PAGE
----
I’m sorry I’m sleep deprived. Here’s some 101. Broadly, there are two physiologic processes that make healthy people tired: sleep deprivation and circadian rhythm. Sleep deprivation is pretty simple; the longer you go without sleeping the greater your need to sleep. If Elizabeth wakes up at 10 pm because her hospital shift starts at midnight, come noon she will be way more tired than her identical twin Jessica, who woke up at 6:30 am for Crossfit. Duh.


If you think this guy is tired, imagine his parents.

Here comes the one and only concession I will make to so-called personal responsibility. If you know you have a breakfast meeting tomorrow but you voluntarily stay up until 1 am putting the finishing touches on your Golden Globes Best Dressed list,* that is on you. But there are lots of serious reasons to stay awake: you’ve got one or more jobs to work, maybe you have a late shift, maybe you have a second shift (or a third), maybe you have a kid, maybe you have laundry, maybe you have homework, maybe you need to exercise, maybe you’re in a long-distance relationship with someone in Iran…Sleep deprivation is nearly ubiquitous in our time. So maybe what you’re really saying is “I’m sorry I am alive right now.”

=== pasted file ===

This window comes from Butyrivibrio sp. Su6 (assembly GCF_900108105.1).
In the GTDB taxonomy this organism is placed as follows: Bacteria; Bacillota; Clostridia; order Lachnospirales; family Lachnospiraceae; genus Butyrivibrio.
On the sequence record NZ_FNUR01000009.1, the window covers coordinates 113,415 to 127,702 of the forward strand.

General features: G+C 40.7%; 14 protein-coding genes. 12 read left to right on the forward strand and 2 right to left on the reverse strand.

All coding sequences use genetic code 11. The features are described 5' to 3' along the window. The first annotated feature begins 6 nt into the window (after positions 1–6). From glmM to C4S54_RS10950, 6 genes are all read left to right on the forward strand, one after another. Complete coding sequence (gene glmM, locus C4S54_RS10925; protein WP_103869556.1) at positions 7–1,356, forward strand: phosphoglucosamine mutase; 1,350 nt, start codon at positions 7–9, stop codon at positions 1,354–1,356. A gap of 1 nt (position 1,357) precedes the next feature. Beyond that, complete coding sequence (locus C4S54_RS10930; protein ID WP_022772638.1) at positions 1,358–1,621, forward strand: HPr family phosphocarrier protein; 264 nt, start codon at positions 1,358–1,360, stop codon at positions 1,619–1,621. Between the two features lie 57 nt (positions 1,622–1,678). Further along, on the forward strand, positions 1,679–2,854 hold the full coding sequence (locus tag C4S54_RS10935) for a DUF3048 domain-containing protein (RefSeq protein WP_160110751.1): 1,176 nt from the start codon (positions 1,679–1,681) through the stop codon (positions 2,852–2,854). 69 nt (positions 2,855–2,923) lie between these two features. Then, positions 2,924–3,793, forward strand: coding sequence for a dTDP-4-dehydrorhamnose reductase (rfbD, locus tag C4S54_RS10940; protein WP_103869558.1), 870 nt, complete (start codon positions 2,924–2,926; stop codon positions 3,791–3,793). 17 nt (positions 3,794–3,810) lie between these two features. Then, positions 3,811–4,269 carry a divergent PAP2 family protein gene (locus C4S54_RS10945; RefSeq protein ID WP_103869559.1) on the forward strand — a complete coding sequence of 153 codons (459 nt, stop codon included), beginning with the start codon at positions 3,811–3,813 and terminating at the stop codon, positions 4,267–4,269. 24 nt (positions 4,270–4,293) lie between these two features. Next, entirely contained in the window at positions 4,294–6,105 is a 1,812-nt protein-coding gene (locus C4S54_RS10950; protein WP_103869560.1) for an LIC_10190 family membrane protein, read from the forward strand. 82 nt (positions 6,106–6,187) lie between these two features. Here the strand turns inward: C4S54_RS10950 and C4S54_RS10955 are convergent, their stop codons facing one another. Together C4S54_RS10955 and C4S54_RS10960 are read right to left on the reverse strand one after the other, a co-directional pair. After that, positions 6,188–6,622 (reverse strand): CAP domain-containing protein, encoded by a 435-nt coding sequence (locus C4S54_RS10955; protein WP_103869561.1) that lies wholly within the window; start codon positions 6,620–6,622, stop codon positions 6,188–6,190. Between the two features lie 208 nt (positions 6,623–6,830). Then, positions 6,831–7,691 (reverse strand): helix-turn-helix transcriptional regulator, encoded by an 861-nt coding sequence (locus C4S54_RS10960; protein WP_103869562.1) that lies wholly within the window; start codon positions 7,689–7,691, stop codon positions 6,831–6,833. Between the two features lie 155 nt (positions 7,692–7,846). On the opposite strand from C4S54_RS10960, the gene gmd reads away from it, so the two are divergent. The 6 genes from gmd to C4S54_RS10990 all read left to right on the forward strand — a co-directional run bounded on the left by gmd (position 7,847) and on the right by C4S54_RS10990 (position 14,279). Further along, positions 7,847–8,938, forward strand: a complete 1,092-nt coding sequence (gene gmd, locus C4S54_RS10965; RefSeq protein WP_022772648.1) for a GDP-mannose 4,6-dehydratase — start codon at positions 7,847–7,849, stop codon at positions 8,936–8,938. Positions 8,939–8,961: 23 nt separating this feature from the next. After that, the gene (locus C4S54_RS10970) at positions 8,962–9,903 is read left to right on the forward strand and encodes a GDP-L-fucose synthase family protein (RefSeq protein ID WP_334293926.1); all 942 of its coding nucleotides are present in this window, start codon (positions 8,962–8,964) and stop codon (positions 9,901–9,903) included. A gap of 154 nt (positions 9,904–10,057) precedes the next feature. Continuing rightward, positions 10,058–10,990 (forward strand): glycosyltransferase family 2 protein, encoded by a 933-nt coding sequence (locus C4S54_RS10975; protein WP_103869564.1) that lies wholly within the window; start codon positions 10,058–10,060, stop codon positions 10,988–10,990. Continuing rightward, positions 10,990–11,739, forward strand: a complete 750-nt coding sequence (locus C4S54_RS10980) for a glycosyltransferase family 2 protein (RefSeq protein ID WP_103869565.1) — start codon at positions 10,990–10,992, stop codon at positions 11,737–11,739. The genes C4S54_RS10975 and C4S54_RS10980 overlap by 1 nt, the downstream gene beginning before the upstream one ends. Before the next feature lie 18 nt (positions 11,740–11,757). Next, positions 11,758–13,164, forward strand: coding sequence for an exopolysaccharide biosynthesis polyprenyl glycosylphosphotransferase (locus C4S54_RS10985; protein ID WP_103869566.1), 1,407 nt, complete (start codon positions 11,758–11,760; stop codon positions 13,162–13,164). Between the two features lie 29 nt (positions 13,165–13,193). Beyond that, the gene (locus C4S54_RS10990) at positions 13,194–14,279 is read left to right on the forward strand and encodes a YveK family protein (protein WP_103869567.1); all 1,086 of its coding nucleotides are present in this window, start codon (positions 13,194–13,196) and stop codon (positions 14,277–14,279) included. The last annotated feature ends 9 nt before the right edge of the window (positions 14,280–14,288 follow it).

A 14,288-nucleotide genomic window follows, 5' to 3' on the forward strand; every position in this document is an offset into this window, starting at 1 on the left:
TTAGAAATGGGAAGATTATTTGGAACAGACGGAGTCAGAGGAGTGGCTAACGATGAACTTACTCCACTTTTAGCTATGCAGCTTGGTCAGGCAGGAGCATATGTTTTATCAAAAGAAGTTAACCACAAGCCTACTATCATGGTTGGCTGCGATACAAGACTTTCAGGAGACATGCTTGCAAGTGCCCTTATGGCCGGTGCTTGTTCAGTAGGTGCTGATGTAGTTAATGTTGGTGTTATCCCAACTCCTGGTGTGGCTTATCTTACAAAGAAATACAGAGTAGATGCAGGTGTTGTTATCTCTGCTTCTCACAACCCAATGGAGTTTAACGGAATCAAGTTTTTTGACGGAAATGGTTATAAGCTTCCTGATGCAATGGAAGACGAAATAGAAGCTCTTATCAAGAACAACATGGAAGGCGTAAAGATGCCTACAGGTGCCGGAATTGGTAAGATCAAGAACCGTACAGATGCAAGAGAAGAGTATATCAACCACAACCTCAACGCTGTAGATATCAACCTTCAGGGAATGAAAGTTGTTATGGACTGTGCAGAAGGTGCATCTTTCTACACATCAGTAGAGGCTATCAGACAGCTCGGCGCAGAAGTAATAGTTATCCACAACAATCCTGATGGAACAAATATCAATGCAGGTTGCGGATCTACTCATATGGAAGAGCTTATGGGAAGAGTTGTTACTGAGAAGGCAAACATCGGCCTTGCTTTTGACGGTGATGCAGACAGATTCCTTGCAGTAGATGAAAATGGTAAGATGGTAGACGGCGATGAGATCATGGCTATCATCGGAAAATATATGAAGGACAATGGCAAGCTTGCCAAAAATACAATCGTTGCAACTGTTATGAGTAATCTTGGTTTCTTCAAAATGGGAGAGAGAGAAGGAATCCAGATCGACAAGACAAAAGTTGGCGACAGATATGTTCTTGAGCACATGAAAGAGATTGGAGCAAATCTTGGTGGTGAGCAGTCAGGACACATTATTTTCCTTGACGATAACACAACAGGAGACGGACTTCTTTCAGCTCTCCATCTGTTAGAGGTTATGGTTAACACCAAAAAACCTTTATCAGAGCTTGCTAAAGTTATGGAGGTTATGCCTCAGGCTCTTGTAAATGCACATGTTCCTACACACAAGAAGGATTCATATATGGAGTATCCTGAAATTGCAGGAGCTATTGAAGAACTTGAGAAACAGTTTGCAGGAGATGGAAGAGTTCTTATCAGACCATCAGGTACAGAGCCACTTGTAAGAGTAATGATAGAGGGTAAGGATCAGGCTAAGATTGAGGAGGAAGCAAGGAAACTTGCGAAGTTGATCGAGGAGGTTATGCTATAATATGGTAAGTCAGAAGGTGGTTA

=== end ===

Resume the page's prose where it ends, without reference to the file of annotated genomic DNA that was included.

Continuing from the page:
I’m sorry I can’t stop time. The second normal biological process that induces sleep is circadian rhythm. Sleepiness is tied to specific times of day, so that even if you are well rested, at some point in the night you will want to sleep, and at some point in the afternoon you will want to nap. What time that is varies from person to person, and may be largely genetic. My friend Rachel is a “lark.” She wakes up around 4 am whether she wants to or not. She gets to work at 6 am sometimes, not because she’s trying to make you feel inferior, but because it’s boring to lie in bed waiting for the rest of the world to wake up. Some time around 8 in the evening, Rachel starts to fall asleep. Though she can put off bed time for a while to come out for a girl’s night or some such, as she sits still and relaxes she will probably pass out.

Then there are the owls, whose preference is to stay up late and sleep late. When I asked my friend Josh if I could tell the world about his circadian preference, he said, “Sure. I got to work at 11:30 today!!!! 😦 ” I wasn’t surprised, since Josh routinely stays up till 3 am, and can only fall asleep earlier when he’s deeply sleep deprived. When Josh has to be at work at 6 in the morning, he can wake up with an alarm, but he has described it as physically painful, especially when he has stayed up late the night before. Josh and his fellow owls experience a certain impairment from the mismatch of their internal clocks and mainstream expectations of when human beings should be active, and when they are forced to conform they suffer from “social jet-lag.”